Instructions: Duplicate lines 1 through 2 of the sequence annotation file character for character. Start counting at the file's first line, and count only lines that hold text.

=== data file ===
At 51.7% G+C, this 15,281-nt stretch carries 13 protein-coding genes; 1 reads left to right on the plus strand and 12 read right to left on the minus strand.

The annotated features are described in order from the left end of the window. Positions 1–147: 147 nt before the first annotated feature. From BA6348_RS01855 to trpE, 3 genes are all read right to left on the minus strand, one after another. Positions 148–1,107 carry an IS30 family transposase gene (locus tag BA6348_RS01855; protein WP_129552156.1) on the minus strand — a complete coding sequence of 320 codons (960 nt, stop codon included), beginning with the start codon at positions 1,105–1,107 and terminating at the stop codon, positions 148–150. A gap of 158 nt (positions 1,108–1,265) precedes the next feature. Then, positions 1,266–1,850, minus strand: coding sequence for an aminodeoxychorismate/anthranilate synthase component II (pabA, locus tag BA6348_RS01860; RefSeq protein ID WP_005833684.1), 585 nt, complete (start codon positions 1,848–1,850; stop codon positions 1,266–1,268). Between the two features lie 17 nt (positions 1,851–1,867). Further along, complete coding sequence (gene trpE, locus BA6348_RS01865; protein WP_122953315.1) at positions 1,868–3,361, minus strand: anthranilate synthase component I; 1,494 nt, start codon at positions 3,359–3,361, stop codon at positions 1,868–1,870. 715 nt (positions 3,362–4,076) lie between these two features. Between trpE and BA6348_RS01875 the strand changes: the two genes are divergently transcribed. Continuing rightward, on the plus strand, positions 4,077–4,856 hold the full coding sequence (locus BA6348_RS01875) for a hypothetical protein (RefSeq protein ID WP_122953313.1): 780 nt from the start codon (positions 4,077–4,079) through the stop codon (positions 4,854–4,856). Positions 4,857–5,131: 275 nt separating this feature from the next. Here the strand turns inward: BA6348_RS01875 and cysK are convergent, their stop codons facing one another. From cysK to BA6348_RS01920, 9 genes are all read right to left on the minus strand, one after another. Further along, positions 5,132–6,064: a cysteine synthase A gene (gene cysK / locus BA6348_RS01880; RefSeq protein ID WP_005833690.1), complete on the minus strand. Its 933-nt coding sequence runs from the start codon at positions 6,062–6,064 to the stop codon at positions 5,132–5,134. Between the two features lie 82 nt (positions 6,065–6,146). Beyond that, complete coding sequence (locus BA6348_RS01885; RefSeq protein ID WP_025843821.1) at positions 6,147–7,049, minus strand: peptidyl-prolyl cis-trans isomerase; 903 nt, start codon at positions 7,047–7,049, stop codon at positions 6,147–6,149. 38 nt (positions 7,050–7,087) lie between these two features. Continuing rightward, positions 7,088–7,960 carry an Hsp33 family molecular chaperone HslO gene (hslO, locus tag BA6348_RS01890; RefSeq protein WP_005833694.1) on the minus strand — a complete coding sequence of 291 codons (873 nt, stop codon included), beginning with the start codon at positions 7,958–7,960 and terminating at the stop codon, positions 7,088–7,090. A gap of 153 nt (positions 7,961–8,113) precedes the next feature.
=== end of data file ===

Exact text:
At 51.7% G+C, this 15,281-nt stretch carries 13 protein-coding genes; 1 reads left to right on the plus strand and 12 read right to left on the minus strand.

The annotated features are described in order from the left end of the window. Positions 1–147: 147 nt before the first annotated feature. From BA6348_RS01855 to trpE, 3 genes are all read right to left on the minus strand, one after another. Positions 148–1,107 carry an IS30 family transposase gene (locus tag BA6348_RS01855; protein WP_129552156.1) on the minus strand — a complete coding sequence of 320 codons (960 nt, stop codon included), beginning with the start codon at positions 1,105–1,107 and terminating at the stop codon, positions 148–150. A gap of 158 nt (positions 1,108–1,265) precedes the next feature. Then, positions 1,266–1,850, minus strand: coding sequence for an aminodeoxychorismate/anthranilate synthase component II (pabA, locus tag BA6348_RS01860; RefSeq protein ID WP_005833684.1), 585 nt, complete (start codon positions 1,848–1,850; stop codon positions 1,266–1,268). Between the two features lie 17 nt (positions 1,851–1,867). Further along, complete coding sequence (gene trpE, locus BA6348_RS01865; protein WP_122953315.1) at positions 1,868–3,361, minus strand: anthranilate synthase component I; 1,494 nt, start codon at positions 3,359–3,361, stop codon at positions 1,868–1,870. 715 nt (positions 3,362–4,076) lie between these two features. Between trpE and BA6348_RS01875 the strand changes: the two genes are divergently transcribed. Continuing rightward, on the plus strand, positions 4,077–4,856 hold the full coding sequence (locus BA6348_RS01875) for a hypothetical protein (RefSeq protein ID WP_122953313.1): 780 nt from the start codon (positions 4,077–4,079) through the stop codon (positions 4,854–4,856). Positions 4,857–5,131: 275 nt separating this feature from the next. Here the strand turns inward: BA6348_RS01875 and cysK are convergent, their stop codons facing one another. From cysK to BA6348_RS01920, 9 genes are all read right to left on the minus strand, one after another. Further along, positions 5,132–6,064: a cysteine synthase A gene (gene cysK / locus BA6348_RS01880; RefSeq protein ID WP_005833690.1), complete on the minus strand. Its 933-nt coding sequence runs from the start codon at positions 6,062–6,064 to the stop codon at positions 5,132–5,134. Between the two features lie 82 nt (positions 6,065–6,146). Beyond that, complete coding sequence (locus BA6348_RS01885; RefSeq protein ID WP_025843821.1) at positions 6,147–7,049, minus strand: peptidyl-prolyl cis-trans isomerase; 903 nt, start codon at positions 7,047–7,049, stop codon at positions 6,147–6,149. 38 nt (positions 7,050–7,087) lie between these two features. Continuing rightward, positions 7,088–7,960 carry an Hsp33 family molecular chaperone HslO gene (hslO, locus tag BA6348_RS01890; RefSeq protein WP_005833694.1) on the minus strand — a complete coding sequence of 291 codons (873 nt, stop codon included), beginning with the start codon at positions 7,958–7,960 and terminating at the stop codon, positions 7,088–7,090. A gap of 153 nt (positions 7,961–8,113) precedes the next feature.